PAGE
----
FIFE Council will be asked to identify sites for ‘Top up Taps’, a new initiative that champions and encourages more of us to drink tap water.

As well as the health benefits and the convenience of filling up your refillable bottle while on the move, it’s set to save money and reduce the amount of plastic waste too.

Scottish Water has announced plans to roll out tap water refill points in every local authority area over the next two years.

Under the initiative, councils are being consulted to identify the best locations with the aim of having the first 10 taps installed by the end of March 2019.

Edinburgh is the first location, with a ‘Top up Tap’ to be positioned outside the Scottish Parliament. Other sites being considered for the initial roll-out include Dunfermline, Glasgow, Ayr, Dumfries, Fort William, Milngavie, Oban, Inverness and Aberdeen.

The units will be fitted with technology that will enable them to track water usage digitally at each top up point, transmitting the data via cloud technology to specialists managing Scotland’s water networks.

The resulting data will be used to calculate cost and plastic savings, along with the volume of water being consumed.

The move follows the launch earlier this year of the Your Water, Your Life campaign in which the utility called for customers to drink tap water at home, at work and on the move as a way of reducing waste, saving money and staying hydrated.

Douglas Millican, Scottish Water chief executive, said: “Our research shows that people feel very positively towards the quality of Scotland’s tap water – now these state-of-the-art taps can provide access to enable water drinkers to enjoy it while on the go by carrying and using refillable bottles.”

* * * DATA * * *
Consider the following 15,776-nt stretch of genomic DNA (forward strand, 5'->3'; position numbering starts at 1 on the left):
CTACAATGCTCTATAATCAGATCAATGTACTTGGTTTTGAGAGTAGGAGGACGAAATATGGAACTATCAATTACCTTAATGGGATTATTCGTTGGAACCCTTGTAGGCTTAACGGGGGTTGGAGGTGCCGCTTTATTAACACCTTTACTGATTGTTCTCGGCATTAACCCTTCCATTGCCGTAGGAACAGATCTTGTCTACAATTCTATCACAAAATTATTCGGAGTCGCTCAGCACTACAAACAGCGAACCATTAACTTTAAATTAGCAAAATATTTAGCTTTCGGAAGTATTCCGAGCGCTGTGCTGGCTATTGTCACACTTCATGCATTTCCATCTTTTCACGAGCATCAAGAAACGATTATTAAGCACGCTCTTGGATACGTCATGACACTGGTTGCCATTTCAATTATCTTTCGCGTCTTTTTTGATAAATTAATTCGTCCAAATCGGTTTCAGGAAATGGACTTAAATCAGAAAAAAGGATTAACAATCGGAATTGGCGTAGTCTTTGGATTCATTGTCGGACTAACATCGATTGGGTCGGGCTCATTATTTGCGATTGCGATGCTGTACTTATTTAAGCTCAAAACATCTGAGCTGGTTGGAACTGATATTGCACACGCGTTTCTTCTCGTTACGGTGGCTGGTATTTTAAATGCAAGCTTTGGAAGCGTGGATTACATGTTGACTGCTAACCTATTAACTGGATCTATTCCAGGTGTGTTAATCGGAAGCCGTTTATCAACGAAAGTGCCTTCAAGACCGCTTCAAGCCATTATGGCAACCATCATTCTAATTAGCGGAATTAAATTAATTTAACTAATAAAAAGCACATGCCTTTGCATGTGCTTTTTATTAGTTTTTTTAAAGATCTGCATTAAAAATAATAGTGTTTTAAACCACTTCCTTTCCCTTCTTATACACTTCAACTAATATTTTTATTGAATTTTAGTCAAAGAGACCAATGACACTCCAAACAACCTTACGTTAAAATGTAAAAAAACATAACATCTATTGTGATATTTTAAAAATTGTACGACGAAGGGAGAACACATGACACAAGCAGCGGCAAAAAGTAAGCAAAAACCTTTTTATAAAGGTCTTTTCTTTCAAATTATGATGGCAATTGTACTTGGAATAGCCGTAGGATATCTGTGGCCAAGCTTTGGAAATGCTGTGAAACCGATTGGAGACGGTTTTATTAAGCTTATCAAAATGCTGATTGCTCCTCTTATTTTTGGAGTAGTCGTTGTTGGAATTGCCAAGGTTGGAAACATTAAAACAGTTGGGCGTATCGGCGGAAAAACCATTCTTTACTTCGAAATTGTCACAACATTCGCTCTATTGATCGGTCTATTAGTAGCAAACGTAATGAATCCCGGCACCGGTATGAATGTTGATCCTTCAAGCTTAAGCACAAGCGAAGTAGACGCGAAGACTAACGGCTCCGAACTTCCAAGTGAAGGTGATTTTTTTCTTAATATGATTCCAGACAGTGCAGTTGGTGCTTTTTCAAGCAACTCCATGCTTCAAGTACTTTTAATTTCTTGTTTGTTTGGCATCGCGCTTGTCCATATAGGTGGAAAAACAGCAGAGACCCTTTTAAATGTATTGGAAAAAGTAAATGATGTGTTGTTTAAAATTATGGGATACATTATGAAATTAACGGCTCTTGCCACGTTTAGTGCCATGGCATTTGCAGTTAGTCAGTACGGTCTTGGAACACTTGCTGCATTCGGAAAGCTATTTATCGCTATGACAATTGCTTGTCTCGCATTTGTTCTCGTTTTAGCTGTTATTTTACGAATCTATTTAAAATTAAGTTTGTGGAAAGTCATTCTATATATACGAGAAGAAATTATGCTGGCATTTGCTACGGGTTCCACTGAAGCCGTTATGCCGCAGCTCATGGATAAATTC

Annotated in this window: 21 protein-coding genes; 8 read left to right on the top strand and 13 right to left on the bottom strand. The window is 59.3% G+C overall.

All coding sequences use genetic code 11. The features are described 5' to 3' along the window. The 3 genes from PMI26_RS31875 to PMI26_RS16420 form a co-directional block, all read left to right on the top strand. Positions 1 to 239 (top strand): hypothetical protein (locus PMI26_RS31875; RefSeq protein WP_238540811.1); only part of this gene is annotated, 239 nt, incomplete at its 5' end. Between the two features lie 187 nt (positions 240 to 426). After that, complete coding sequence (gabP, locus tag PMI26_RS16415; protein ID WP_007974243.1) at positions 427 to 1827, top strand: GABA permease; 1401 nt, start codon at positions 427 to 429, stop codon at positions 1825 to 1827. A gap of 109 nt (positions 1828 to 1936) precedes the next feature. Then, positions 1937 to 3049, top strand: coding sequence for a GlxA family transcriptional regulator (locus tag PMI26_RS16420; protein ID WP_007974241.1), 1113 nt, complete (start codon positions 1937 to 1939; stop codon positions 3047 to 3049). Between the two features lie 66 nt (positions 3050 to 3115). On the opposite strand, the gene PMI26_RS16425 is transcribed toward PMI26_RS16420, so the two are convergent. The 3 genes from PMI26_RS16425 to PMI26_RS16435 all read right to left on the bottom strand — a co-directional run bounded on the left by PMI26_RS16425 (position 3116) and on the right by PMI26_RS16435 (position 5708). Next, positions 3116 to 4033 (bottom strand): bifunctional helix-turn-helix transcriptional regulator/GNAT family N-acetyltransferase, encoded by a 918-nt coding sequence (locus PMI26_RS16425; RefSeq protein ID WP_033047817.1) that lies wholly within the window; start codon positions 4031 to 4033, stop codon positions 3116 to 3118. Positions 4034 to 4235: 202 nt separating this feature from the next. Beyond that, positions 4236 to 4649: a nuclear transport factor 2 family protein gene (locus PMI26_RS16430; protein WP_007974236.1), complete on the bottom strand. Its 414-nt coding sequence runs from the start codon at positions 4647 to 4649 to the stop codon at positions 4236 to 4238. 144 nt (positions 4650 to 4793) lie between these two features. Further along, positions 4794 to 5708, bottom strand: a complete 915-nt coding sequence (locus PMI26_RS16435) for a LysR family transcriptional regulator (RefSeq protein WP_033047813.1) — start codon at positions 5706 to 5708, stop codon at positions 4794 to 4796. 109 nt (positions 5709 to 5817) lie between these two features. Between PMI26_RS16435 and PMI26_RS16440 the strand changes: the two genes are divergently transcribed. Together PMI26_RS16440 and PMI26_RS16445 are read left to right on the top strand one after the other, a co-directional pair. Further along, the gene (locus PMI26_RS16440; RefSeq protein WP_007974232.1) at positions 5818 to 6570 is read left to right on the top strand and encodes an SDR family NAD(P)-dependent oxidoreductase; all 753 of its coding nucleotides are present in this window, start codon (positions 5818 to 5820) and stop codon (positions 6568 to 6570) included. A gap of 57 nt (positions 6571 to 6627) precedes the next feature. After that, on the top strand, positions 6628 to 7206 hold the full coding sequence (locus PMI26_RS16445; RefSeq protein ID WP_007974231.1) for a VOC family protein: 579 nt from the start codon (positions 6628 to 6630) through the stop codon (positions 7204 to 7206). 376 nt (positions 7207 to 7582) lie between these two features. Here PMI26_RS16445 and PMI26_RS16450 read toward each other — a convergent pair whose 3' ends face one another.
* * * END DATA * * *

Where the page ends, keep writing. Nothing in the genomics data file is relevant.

Environment secretary Roseanna Cunningham said: “By encouraging people to top up from the tap using refillable bottles, we will help cut down on our use of plastics and promote the benefits of hydration building on Scottish Water’s Your Water, Your Life campaign. I now look forward to refilling my bottle at the Top up Tap outside the parliament in the coming months.”

The campaign aims to make tap the first choice for water drinkers wherever they are, and encourages businesses to make it readily available for staff and customers.

Licensed premises are legally bound to serve tap water on request, yet research shows Scots are uncomfortable asking, something this campaign hopes to change.

On average a litre bottle of water costs about 65p, so topping up daily from the tap, could save £1.30 a day, nearly £500 a year.

Customer research carried out for Scottish Water revealed tap is the water of choice for almost two thirds of people in Scotland (65 per cent), and currently over a third (36 per cent) carry reusable bottles always or often when they are out and about.

But less than a third (30 per cent) said they’d be happy to go into a café and ask for their bottle to be filled.

Water samples are tested every two minutes, on average, to maintain quality and ensure customers enjoy their supply of Scottish drinking water.

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